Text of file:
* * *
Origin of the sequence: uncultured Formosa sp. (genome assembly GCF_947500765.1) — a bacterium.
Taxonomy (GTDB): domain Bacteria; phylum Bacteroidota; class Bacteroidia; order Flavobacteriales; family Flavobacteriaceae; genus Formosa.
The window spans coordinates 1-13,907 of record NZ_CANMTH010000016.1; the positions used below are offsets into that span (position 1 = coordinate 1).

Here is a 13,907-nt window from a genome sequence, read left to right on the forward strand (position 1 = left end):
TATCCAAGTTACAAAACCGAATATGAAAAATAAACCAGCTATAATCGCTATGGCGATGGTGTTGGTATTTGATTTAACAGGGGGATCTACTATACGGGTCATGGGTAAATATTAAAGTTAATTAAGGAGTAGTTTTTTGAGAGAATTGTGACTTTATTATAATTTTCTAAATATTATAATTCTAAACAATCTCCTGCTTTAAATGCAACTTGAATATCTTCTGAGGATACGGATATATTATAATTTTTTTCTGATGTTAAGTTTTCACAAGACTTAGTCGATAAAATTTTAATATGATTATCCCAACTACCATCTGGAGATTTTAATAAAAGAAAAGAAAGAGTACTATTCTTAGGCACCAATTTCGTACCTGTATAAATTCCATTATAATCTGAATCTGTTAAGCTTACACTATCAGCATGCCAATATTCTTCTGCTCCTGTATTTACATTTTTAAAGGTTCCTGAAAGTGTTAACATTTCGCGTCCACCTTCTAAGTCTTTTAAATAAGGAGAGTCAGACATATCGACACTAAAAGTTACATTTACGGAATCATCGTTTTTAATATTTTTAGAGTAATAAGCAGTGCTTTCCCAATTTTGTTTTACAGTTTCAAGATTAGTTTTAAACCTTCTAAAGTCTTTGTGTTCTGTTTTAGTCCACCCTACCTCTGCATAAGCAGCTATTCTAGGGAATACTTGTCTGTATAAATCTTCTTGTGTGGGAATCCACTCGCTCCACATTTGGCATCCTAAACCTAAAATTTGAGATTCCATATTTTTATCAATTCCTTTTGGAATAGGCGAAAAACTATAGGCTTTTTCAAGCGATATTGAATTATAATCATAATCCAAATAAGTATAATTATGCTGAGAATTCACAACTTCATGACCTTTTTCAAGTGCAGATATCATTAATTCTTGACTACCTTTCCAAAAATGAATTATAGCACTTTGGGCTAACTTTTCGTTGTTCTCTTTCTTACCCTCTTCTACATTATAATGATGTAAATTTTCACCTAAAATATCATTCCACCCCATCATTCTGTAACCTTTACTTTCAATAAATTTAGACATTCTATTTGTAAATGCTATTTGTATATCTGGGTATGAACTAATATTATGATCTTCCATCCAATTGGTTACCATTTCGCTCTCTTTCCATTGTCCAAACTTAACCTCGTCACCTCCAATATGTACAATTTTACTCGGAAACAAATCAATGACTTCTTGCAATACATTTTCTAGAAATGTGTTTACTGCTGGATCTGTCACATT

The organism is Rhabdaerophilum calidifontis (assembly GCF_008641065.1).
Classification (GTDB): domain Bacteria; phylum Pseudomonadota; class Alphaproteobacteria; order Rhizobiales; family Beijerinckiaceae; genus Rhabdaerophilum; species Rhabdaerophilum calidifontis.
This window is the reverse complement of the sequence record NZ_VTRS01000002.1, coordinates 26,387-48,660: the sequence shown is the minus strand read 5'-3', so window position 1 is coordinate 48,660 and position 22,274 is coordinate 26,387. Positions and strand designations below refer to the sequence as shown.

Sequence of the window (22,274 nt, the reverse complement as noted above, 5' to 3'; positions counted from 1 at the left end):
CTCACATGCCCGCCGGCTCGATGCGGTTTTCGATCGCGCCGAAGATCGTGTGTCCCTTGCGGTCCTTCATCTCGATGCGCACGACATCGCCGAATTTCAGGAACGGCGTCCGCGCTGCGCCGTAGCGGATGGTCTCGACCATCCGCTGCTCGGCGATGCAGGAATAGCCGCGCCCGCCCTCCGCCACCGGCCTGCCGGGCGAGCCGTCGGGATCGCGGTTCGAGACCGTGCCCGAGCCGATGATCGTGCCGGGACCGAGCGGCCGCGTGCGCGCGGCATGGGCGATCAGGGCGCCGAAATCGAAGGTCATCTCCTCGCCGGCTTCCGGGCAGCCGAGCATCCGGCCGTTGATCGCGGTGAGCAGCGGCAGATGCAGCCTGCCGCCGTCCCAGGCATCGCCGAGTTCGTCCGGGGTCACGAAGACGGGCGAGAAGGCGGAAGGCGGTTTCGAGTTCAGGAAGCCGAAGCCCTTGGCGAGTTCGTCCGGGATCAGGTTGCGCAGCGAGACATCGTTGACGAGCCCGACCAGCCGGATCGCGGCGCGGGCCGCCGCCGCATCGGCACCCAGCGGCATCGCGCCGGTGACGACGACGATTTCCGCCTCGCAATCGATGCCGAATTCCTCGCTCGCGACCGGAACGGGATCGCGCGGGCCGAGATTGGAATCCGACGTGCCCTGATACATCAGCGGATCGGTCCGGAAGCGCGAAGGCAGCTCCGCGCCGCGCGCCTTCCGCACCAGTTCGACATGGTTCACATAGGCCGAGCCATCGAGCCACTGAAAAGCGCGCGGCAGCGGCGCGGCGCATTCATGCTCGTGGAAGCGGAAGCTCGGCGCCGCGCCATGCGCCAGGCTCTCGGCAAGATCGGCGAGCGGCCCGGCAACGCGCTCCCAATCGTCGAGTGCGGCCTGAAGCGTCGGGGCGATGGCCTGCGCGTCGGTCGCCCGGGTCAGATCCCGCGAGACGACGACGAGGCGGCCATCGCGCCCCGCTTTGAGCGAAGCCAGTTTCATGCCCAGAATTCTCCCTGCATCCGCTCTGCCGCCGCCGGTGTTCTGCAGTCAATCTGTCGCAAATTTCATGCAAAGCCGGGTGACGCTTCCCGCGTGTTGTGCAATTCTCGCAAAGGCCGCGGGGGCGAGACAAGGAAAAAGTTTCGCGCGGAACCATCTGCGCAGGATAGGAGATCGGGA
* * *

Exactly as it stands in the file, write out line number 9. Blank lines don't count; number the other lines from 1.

Sequence of the window (22,274 nt, the reverse complement as noted above, 5' to 3'; positions counted from 1 at the left end):